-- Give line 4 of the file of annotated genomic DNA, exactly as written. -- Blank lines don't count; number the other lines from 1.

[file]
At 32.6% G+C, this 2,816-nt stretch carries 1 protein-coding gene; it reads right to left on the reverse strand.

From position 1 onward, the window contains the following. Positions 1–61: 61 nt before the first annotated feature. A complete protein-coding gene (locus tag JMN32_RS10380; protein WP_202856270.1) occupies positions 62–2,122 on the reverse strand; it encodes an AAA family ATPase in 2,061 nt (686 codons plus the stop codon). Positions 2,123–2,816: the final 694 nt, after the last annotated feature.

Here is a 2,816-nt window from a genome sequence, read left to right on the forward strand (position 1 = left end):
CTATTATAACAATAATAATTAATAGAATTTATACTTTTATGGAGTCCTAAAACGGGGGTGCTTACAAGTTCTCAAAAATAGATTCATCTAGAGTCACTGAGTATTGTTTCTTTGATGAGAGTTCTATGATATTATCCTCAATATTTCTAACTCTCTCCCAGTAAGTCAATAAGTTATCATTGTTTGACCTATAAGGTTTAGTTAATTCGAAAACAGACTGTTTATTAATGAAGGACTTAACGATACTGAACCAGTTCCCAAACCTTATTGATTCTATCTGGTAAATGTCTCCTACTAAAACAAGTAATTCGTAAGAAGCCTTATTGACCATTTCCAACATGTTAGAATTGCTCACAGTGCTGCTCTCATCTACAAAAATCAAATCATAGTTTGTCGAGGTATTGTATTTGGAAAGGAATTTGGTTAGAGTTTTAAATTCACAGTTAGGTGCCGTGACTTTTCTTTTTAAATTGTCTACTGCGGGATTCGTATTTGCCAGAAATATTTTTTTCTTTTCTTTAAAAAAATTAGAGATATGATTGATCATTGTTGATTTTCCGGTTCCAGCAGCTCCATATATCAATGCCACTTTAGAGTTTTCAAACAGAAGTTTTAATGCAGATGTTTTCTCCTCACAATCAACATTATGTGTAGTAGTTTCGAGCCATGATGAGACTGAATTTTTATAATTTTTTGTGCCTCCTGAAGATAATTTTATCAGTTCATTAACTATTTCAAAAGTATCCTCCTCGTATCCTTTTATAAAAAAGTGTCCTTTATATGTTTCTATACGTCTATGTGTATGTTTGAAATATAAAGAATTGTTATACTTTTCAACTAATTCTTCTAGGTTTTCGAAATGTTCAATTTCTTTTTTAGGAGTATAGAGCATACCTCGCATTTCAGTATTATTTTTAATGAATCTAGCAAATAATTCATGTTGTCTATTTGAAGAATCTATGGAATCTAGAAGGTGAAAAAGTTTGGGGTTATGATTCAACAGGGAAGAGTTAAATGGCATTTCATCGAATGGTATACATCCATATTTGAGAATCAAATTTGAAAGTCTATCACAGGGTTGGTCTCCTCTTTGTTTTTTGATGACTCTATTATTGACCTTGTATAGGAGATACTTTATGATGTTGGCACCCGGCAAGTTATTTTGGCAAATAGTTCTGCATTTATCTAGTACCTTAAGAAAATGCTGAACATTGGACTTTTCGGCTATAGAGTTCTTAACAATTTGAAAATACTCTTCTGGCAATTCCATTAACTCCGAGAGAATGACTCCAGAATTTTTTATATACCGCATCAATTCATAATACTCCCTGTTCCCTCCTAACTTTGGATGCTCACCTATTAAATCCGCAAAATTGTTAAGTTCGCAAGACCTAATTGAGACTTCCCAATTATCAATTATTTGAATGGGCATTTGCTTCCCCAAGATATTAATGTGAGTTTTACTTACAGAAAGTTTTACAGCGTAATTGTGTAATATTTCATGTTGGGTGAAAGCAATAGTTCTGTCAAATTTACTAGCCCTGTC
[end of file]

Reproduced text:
CTATTATAACAATAATAATTAATAGAATTTATACTTTTATGGAGTCCTAAAACGGGGGTGCTTACAAGTTCTCAAAAATAGATTCATCTAGAGTCACTGAGTATTGTTTCTTTGATGAGAGTTCTATGATATTATCCTCAATATTTCTAACTCTCTCCCAGTAAGTCAATAAGTTATCATTGTTTGACCTATAAGGTTTAGTTAATTCGAAAACAGACTGTTTATTAATGAAGGACTTAACGATACTGAACCAGTTCCCAAACCTTATTGATTCTATCTGGTAAATGTCTCCTACTAAAACAAGTAATTCGTAAGAAGCCTTATTGACCATTTCCAACATGTTAGAATTGCTCACAGTGCTGCTCTCATCTACAAAAATCAAATCATAGTTTGTCGAGGTATTGTATTTGGAAAGGAATTTGGTTAGAGTTTTAAATTCACAGTTAGGTGCCGTGACTTTTCTTTTTAAATTGTCTACTGCGGGATTCGTATTTGCCAGAAATATTTTTTTCTTTTCTTTAAAAAAATTAGAGATATGATTGATCATTGTTGATTTTCCGGTTCCAGCAGCTCCATATATCAATGCCACTTTAGAGTTTTCAAACAGAAGTTTTAATGCAGATGTTTTCTCCTCACAATCAACATTATGTGTAGTAGTTTCGAGCCATGATGAGACTGAATTTTTATAATTTTTTGTGCCTCCTGAAGATAATTTTATCAGTTCATTAACTATTTCAAAAGTATCCTCCTCGTATCCTTTTATAAAAAAGTGTCCTTTATATGTTTCTATACGTCTATGTGTATGTTTGAAATATAAAGAATTGTTATACTTTTCAACTAATTCTTCTAGGTTTTCGAAATGTTCAATTTCTTTTTTAGGAGTATAGAGCATACCTCGCATTTCAGTATTATTTTTAATGAATCTAGCAAATAATTCATGTTGTCTATTTGAAGAATCTATGGAATCTAGAAGGTGAAAAAGTTTGGGGTTATGATTCAACAGGGAAGAGTTAAATGGCATTTCATCGAATGGTATACATCCATATTTGAGAATCAAATTTGAAAGTCTATCACAGGGTTGGTCTCCTCTTTGTTTTTTGATGACTCTATTATTGACCTTGTATAGGAGATACTTTATGATGTTGGCACCCGGCAAGTTATTTTGGCAAATAGTTCTGCATTTATCTAGTACCTTAAGAAAATGCTGAACATTGGACTTTTCGGCTATAGAGTTCTTAACAATTTGAAAATACTCTTCTGGCAATTCCATTAACTCCGAGAGAATGACTCCAGAATTTTTTATATACCGCATCAATTCATAATACTCCCTGTTCCCTCCTAACTTTGGATGCTCACCTATTAAATCCGCAAAATTGTTAAGTTCGCAAGACCTAATTGAGACTTCCCAATTATCAATTATTTGAATGGGCATTTGCTTCCCCAAGATATTAATGTGAGTTTTACTTACAGAAAGTTTTACAGCGTAATTGTGTAATATTTCATGTTGGGTGAAAGCAATAGTTCTGTCAAATTTACTAGCCCTGTC